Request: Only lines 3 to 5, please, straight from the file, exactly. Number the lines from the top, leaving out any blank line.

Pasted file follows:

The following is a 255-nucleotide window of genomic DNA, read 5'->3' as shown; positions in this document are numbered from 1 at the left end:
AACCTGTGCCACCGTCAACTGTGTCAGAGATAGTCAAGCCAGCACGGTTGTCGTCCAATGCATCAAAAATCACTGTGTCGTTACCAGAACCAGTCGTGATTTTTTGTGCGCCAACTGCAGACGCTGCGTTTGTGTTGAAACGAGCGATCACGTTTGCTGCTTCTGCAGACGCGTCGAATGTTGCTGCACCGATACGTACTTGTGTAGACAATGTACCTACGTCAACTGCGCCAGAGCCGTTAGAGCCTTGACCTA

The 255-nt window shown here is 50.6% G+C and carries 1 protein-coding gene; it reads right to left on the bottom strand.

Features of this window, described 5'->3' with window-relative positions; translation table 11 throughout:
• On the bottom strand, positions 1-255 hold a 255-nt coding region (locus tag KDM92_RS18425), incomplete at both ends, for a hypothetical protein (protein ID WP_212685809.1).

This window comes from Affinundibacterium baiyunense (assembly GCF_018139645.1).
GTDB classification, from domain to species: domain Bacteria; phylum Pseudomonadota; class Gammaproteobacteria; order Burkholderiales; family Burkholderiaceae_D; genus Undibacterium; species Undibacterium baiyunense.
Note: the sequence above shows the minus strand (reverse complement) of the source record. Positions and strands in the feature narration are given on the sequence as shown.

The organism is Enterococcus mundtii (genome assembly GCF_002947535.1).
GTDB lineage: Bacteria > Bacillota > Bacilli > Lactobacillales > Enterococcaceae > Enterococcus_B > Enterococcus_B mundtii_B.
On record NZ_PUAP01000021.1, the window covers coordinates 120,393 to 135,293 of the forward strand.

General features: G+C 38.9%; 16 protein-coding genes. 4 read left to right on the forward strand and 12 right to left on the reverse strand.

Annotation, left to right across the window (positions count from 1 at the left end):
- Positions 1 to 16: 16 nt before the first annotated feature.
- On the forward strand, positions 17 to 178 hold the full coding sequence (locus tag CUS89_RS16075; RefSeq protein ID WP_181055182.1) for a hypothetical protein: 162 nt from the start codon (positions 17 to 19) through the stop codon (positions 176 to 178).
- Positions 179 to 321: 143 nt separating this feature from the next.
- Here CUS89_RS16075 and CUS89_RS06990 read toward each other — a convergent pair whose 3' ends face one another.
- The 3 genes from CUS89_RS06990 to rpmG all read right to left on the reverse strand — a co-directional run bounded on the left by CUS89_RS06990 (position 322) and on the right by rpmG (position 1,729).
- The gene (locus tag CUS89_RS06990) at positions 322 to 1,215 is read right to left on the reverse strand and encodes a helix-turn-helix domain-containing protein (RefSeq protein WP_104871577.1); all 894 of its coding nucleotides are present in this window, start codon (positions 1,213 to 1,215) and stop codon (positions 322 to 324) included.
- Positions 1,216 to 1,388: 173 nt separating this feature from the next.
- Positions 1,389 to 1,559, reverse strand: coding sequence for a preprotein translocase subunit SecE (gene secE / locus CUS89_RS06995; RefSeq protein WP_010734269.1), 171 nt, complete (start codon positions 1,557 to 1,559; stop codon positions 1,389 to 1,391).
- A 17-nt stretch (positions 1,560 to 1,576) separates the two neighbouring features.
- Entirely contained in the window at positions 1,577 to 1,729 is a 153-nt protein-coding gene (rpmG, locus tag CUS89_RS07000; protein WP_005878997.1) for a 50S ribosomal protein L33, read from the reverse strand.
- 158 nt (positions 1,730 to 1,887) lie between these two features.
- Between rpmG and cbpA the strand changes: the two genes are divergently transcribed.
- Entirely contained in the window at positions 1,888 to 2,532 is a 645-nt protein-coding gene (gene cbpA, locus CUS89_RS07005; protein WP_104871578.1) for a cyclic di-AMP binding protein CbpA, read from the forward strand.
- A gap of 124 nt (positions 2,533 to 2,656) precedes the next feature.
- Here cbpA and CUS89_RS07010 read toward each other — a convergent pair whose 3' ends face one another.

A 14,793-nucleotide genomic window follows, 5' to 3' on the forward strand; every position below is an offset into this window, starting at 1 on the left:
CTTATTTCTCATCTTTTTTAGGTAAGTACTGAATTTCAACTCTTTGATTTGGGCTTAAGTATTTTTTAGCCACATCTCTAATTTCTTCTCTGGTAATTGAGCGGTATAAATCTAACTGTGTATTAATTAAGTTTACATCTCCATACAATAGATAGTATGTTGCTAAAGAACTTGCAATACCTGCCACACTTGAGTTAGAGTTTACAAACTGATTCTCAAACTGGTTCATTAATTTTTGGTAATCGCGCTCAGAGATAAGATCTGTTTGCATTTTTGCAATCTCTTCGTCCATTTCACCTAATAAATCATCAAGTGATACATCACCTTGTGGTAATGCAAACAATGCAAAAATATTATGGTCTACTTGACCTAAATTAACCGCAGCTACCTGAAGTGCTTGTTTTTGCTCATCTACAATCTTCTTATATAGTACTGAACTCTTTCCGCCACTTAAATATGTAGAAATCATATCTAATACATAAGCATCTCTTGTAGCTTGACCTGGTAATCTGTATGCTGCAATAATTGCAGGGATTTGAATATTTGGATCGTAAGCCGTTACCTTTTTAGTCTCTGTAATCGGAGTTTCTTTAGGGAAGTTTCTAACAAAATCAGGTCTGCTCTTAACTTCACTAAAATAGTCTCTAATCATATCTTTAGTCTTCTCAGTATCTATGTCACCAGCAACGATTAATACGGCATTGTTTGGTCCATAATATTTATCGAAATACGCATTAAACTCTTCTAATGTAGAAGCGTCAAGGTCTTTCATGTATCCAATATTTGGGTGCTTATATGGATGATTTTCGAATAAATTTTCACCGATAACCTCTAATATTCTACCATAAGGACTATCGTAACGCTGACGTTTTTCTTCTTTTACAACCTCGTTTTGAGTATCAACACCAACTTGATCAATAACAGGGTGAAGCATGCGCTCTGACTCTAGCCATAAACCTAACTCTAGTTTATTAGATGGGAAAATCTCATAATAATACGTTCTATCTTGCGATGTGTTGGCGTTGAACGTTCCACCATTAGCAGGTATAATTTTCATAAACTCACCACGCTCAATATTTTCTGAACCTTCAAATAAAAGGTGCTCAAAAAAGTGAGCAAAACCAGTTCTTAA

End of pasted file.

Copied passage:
The 255-nt window shown here is 50.6% G+C and carries 1 protein-coding gene; it reads right to left on the bottom strand.

Features of this window, described 5'->3' with window-relative positions; translation table 11 throughout:
• On the bottom strand, positions 1-255 hold a 255-nt coding region (locus tag KDM92_RS18425), incomplete at both ends, for a hypothetical protein (protein ID WP_212685809.1).